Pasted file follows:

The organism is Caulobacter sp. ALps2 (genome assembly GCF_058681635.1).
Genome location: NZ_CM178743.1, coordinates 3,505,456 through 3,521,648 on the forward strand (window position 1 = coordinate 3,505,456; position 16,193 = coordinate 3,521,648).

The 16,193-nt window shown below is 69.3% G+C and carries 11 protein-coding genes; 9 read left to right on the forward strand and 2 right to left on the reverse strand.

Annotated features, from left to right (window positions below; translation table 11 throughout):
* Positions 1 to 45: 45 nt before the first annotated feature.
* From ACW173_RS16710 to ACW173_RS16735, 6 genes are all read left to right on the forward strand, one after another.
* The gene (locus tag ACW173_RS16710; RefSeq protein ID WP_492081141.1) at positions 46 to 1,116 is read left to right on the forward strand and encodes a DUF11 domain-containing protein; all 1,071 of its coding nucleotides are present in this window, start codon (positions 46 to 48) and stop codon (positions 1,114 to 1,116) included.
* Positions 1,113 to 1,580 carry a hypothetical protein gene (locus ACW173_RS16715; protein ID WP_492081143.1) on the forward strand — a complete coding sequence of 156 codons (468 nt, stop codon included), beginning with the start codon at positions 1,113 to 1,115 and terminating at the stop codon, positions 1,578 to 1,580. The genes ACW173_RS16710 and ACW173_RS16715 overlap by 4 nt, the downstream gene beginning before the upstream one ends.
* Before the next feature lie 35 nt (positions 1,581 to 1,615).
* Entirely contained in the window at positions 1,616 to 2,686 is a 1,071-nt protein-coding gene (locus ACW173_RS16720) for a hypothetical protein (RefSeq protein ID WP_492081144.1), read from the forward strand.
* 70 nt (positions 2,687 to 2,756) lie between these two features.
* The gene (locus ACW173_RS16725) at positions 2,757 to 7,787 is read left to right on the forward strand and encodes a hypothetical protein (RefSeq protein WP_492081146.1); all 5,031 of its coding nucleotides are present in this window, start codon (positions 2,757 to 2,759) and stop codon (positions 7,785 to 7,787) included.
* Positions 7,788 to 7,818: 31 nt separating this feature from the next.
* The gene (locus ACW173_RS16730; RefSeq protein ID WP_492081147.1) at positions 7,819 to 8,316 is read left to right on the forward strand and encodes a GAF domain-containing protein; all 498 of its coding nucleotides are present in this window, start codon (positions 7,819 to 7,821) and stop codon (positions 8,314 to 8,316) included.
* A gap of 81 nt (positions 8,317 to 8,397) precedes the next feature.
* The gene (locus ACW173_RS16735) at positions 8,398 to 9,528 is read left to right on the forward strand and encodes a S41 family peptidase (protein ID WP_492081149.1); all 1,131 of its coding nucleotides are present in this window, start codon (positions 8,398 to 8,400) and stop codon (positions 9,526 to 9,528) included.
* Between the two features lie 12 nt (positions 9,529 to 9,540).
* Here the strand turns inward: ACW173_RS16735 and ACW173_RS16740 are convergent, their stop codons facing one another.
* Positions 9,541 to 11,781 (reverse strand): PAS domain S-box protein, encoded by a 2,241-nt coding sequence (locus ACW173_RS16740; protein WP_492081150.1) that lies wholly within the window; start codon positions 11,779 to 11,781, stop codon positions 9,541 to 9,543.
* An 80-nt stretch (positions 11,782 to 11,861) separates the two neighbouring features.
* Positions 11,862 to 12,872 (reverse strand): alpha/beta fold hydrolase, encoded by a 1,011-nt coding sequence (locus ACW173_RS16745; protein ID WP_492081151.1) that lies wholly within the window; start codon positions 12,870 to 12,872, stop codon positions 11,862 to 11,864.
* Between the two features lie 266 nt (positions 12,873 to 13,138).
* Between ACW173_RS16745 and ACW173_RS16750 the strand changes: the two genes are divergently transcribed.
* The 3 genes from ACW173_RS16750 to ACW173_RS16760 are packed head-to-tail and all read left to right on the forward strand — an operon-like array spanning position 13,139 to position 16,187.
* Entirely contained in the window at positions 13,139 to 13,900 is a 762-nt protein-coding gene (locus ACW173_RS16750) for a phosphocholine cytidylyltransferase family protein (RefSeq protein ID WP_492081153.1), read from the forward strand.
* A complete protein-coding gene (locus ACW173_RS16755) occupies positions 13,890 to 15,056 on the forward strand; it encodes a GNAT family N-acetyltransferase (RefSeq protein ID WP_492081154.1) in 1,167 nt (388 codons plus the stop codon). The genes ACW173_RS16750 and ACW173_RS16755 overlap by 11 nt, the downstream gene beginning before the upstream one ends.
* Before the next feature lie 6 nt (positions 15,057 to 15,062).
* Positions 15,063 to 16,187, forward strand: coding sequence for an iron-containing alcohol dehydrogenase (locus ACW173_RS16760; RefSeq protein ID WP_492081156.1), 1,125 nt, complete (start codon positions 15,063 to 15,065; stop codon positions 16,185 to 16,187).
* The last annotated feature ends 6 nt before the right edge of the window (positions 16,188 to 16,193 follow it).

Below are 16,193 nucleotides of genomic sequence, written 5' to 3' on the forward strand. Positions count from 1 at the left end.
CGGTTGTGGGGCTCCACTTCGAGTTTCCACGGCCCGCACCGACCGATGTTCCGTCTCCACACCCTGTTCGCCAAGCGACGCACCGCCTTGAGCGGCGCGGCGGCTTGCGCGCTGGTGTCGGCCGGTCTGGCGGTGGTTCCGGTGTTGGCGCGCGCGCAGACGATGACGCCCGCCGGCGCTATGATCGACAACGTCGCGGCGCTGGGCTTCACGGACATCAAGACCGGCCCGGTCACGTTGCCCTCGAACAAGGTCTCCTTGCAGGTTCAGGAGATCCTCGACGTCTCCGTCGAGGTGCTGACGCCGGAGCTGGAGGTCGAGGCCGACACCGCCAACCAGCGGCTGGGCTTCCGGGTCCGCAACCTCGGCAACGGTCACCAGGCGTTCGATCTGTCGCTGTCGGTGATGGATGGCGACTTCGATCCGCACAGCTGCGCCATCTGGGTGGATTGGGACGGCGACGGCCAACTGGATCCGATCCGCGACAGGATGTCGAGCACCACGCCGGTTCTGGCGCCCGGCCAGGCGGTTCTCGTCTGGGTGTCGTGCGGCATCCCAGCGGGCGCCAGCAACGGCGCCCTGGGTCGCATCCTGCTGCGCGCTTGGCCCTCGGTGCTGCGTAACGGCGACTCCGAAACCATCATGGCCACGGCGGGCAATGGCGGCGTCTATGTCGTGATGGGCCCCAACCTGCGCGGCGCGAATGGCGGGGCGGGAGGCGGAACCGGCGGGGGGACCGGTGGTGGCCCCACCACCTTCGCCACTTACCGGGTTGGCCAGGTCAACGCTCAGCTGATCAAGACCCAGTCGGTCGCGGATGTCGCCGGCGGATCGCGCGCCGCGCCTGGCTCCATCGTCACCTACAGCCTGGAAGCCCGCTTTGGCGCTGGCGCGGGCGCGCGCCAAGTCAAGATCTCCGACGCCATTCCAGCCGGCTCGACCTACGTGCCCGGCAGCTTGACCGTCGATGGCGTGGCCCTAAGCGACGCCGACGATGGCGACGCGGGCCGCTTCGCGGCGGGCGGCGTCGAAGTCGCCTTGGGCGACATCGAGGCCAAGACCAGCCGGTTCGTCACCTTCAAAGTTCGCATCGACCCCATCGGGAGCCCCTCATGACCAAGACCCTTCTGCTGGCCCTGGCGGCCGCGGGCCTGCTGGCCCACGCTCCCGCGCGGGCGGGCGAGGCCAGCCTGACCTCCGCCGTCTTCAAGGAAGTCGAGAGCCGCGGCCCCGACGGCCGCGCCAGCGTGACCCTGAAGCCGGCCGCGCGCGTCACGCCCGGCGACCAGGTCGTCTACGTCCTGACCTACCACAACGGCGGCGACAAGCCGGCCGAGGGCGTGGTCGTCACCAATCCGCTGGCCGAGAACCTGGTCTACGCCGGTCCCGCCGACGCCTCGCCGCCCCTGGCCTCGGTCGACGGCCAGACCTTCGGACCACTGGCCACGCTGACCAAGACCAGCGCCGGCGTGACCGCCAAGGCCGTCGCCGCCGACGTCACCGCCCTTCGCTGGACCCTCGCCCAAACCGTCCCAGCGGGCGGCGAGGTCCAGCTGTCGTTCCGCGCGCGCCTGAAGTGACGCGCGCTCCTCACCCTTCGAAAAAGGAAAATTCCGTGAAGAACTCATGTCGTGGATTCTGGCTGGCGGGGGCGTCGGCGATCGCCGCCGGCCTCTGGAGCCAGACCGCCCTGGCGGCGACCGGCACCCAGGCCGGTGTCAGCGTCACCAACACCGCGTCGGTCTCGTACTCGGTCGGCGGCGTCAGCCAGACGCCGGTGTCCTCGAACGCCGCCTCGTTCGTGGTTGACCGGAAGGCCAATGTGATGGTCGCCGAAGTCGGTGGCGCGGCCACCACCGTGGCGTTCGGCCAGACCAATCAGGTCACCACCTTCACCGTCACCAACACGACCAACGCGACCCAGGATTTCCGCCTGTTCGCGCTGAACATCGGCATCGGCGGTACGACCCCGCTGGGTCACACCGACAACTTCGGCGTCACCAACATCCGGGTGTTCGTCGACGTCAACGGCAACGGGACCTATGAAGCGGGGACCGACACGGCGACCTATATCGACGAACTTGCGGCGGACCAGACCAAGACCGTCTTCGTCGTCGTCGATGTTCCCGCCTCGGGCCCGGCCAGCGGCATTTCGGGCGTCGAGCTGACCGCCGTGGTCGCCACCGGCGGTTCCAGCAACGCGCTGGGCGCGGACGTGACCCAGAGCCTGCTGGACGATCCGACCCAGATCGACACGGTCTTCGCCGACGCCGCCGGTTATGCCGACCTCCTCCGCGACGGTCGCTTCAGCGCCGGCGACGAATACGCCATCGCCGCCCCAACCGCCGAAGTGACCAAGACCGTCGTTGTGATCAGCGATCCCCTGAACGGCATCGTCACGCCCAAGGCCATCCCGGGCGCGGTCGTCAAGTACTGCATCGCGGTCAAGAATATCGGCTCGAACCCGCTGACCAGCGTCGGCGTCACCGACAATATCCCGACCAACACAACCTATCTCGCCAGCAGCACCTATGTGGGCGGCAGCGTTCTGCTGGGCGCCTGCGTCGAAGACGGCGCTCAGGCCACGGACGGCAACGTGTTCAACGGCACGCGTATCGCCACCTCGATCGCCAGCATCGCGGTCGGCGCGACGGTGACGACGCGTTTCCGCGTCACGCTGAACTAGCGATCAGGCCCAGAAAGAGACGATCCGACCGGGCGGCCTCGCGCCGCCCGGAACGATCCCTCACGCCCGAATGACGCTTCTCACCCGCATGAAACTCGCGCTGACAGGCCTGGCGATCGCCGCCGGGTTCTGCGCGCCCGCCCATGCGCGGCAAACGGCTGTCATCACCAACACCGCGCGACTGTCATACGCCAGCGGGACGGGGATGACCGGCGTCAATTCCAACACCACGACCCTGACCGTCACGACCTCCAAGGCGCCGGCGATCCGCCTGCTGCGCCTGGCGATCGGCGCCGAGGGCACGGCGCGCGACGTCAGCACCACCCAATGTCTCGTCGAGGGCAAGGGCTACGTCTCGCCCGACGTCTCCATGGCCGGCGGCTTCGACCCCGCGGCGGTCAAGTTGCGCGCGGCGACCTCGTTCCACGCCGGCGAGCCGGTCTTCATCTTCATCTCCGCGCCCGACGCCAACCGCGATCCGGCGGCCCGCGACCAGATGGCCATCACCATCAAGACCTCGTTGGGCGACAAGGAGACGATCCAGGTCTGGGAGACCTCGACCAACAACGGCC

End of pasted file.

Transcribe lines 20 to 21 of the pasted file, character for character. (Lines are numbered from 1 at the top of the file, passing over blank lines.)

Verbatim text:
* An 80-nt stretch (positions 11,782 to 11,861) separates the two neighbouring features.
* Positions 11,862 to 12,872 (reverse strand): alpha/beta fold hydrolase, encoded by a 1,011-nt coding sequence (locus ACW173_RS16745; protein ID WP_492081151.1) that lies wholly within the window; start codon positions 12,870 to 12,872, stop codon positions 11,862 to 11,864.